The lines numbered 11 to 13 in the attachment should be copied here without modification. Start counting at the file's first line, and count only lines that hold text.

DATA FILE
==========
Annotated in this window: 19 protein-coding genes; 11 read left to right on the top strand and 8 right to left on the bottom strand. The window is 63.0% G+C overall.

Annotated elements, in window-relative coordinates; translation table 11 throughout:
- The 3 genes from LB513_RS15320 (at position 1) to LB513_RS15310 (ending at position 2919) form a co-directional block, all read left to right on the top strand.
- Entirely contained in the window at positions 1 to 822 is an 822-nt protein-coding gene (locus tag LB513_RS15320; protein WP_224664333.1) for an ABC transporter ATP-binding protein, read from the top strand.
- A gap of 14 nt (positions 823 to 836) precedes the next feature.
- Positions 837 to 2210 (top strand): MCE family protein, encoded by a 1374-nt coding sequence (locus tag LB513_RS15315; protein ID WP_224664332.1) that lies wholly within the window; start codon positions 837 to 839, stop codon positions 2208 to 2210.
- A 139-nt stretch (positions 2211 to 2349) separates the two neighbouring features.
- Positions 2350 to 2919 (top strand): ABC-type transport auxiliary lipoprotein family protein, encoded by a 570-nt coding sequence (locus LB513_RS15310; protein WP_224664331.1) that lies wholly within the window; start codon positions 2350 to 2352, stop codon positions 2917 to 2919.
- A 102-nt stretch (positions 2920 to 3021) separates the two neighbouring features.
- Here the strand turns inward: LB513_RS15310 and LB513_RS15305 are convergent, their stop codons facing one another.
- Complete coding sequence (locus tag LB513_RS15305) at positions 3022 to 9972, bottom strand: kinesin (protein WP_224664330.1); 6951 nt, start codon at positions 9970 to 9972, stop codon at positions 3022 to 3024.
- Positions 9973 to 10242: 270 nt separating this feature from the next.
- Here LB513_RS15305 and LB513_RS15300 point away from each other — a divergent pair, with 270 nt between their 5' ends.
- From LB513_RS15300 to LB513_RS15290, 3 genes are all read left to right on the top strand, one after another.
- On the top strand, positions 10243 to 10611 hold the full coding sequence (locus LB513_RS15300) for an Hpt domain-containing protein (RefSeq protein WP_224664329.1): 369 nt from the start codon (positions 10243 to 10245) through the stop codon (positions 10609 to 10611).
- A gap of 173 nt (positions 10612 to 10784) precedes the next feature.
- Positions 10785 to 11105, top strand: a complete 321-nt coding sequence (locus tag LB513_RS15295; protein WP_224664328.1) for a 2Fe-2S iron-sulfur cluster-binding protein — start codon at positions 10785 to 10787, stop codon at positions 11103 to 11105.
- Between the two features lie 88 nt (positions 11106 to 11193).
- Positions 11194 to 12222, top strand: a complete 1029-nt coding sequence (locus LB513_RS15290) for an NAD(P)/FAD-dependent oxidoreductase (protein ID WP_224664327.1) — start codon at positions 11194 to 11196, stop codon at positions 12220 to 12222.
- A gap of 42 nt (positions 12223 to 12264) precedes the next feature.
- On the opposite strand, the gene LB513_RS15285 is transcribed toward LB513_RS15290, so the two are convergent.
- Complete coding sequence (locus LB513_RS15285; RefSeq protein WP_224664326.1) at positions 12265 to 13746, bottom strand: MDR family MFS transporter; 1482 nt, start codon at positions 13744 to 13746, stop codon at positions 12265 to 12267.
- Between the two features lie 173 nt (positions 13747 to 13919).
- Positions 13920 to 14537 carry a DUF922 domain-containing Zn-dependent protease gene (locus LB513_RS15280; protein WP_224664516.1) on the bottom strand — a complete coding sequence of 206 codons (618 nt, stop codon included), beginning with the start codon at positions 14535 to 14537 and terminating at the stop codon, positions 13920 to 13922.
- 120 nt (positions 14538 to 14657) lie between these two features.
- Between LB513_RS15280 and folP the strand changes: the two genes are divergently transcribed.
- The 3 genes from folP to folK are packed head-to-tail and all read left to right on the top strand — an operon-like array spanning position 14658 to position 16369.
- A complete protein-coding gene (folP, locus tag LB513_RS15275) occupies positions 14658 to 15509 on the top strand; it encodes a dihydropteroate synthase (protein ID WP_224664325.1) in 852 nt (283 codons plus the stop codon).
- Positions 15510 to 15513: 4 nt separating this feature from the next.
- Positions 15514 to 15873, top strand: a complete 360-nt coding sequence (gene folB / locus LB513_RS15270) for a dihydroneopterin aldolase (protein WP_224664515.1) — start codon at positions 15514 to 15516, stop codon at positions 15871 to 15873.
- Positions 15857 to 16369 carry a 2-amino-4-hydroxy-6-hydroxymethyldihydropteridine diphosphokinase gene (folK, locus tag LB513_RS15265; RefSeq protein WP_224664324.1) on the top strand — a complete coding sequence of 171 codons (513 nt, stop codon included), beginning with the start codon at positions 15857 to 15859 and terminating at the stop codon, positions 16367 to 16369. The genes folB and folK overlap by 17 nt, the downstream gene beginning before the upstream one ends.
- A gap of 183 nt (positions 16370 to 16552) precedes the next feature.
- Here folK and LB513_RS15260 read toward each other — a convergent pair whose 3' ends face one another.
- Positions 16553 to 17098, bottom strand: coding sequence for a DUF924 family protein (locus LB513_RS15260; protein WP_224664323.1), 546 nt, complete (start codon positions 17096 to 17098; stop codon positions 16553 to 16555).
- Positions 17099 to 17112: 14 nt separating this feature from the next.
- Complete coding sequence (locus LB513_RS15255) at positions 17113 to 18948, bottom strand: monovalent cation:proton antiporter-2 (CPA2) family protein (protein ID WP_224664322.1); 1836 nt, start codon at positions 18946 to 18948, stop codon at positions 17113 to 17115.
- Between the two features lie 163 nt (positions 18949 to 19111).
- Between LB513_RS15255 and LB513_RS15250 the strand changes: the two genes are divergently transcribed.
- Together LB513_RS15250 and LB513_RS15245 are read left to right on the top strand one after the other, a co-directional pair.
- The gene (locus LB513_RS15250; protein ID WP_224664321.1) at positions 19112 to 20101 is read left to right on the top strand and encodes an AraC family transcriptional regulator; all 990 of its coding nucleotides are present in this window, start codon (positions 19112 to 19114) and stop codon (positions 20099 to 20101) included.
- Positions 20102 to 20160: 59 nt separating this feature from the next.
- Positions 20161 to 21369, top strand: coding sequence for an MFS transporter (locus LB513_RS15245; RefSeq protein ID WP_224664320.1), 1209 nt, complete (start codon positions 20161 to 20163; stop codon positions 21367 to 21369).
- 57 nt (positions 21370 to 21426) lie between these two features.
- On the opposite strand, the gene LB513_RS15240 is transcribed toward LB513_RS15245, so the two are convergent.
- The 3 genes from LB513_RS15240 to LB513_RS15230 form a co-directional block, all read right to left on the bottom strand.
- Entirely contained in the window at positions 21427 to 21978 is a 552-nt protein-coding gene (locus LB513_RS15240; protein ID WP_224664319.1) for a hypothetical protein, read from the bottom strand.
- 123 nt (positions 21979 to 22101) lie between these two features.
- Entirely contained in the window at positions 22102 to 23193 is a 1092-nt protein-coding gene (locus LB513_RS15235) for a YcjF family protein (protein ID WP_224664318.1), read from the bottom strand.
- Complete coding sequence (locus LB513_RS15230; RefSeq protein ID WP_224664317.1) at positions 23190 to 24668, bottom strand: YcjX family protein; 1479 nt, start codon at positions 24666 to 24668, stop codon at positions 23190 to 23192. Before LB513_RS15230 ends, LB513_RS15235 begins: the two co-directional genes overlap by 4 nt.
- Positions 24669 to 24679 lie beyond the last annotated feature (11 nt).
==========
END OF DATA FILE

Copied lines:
- Complete coding sequence (locus tag LB513_RS15305) at positions 3022 to 9972, bottom strand: kinesin (protein WP_224664330.1); 6951 nt, start codon at positions 9970 to 9972, stop codon at positions 3022 to 3024.
- Positions 9973 to 10242: 270 nt separating this feature from the next.
- Here LB513_RS15305 and LB513_RS15300 point away from each other — a divergent pair, with 270 nt between their 5' ends.